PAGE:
The Rijksmuseum has acquired three works by Marlow Moss: the 1948 painting White and Black (No 27) and two untitled drawings made around 1940 and 1957 respectively. Moss played an important role in the development of abstract art in Europe in the beginning of the 20th century.
This acquisition was made possible with the financial support of Pon and the Rijksmuseum Fonds: the Irma Theodora Fonds, the ‘Vrouwen van het Rijksmuseum’ Fonds (‘Women of the Rijksmuseum’ Fund), and a private benefactor.
In 1932 Marlow Moss (London, 1889-1958) joined Abstraction-Création, an international association of artists that included Georges Vantongerloo, Auguste Herbin and Theo van Doesburg. The aim of Moss and the group was to foster the development of abstract art and increase its prominence in Europe. Moss worked as an artist in Paris and Normandy, Cornwall in England, and the Dutch village of Biggekerke. As well as drawing inspiration from the De Stijl art movement, Moss explored musical composition, choreography and mathematics.
Moss was committed to liberating perceptions of art: ‘I don't see form. I only see space, movement and light.’ The pursuit of ever-shifting structures also manifested itself in the personal life of the artist: Moss regarded identity as a fluid concept and in the 1920s adopted a gender-neutral first name. Looking back on this period in 1955, Moss wrote: ‘I destroyed my old personality and created a new one. Identity, like everything else, isn’t fixed but rather something one constructs for oneself on a day-to-day basis. Art is as Life, forever in the state of Becoming.’
Piet Mondrian and Marlow Moss admired one another’s artistic practice. They corresponded regularly, frequently engaging in discussion and inspiring each other. In 1940, Mondrian encouraged Moss to leave England with him and move to New York. ‘You can either come with me or you can stay in England and be doomed to obscurity and failure,’ he wrote. Moss ignored his warning and remained in Lamorna in Cornwall, continuing to work and live with Netty Nijhoff.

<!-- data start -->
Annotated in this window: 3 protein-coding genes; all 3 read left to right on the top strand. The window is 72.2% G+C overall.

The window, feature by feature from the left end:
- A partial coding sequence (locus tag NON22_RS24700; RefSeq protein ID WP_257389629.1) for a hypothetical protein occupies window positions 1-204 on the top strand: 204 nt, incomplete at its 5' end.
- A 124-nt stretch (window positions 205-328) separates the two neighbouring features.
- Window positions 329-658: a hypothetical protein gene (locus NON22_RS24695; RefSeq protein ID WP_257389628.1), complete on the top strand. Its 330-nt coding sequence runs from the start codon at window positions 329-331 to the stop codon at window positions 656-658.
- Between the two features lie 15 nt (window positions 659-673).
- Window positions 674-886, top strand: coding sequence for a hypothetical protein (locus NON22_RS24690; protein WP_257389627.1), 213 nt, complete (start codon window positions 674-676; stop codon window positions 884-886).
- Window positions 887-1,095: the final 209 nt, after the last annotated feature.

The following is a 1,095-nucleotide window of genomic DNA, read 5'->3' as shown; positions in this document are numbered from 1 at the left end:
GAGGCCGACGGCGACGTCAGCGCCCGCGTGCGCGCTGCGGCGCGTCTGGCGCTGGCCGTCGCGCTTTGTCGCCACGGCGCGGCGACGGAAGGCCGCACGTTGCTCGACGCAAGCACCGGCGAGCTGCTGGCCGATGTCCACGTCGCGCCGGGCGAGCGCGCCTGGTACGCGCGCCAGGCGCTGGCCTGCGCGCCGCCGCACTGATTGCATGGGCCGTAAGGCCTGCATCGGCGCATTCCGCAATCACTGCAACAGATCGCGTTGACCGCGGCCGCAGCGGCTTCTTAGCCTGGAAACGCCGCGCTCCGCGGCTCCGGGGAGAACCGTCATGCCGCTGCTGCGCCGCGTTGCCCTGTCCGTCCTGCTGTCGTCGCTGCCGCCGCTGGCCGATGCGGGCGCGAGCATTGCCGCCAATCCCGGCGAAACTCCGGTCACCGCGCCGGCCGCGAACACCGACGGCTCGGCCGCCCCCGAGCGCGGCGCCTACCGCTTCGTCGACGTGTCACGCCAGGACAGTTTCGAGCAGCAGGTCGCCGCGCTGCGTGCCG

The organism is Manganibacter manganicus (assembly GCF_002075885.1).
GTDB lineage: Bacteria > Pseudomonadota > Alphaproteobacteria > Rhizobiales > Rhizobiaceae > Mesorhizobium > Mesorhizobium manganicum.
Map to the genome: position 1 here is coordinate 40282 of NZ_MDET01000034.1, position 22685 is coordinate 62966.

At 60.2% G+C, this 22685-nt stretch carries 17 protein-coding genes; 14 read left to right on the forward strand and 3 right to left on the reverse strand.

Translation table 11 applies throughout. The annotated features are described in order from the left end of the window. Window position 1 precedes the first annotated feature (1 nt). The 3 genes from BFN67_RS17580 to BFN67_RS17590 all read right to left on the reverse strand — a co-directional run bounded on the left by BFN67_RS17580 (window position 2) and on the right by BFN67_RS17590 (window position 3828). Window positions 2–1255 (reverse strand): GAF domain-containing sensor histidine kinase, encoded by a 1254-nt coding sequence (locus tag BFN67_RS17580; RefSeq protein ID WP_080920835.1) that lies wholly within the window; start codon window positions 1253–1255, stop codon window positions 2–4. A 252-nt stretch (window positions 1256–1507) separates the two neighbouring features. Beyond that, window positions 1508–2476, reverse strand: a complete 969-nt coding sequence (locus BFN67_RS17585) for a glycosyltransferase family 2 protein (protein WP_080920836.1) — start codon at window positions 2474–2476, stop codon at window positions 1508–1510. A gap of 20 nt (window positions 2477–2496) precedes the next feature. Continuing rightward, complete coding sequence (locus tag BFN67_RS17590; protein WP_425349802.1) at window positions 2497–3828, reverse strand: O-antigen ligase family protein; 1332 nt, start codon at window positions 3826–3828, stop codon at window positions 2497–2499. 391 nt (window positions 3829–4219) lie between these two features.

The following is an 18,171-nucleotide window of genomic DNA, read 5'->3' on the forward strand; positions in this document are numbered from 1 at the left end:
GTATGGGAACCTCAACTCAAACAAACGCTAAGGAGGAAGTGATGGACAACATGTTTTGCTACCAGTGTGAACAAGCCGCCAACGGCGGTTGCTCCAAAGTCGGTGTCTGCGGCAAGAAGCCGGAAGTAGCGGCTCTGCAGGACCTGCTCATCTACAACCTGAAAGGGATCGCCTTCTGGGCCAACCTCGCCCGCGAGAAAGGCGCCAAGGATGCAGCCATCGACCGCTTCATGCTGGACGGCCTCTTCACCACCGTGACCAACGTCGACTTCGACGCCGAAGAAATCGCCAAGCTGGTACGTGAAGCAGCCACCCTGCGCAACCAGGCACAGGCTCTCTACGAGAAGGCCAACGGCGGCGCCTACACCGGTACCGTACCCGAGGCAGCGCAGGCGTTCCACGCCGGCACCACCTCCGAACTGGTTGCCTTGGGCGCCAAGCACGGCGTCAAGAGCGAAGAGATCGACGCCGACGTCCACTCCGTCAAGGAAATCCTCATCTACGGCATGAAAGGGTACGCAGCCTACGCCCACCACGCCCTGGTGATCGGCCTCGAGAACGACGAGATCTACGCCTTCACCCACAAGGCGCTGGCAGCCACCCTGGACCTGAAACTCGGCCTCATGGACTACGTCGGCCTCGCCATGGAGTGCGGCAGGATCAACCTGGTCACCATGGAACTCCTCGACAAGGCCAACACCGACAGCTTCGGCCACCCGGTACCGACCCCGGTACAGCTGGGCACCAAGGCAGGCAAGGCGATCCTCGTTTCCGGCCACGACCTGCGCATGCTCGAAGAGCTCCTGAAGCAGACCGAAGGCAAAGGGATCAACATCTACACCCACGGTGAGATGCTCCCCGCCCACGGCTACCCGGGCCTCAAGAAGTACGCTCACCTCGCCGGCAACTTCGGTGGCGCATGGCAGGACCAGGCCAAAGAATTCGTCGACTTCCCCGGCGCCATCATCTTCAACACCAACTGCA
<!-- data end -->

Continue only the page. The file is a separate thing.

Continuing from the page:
White and Black (No 27) was owned for many decades by Nijhoff. The complete absence of colour distinguishes it from many other works in the artist's oeuvre. This painting on a square canvas comprises a rhythmic arrangement of seemingly vertical and horizontal black lines. Moss encouraged viewers to see such lines as a form of notation for a musical composition. This painting is one of the only two known works from the 1940s in exclusively black and white – the other is held by the Museum of Modern Art in New York.
Moss worked systematically, making numerous preparatory studies for paintings and sculptures. The drawings acquired by the Rijksmuseum offer insights into Moss’ creative process. The c. 1957 drawing, a sketch of the rear of a sculpture, testifies to the precision of Moss’s calculations. The c. 1940 drawing is a standalone work comprising three coloured circles apparently moving independently of one another – this is a motif that recurs in several sculptures by Moss.
Image : Marlow Moss, White and Black 27
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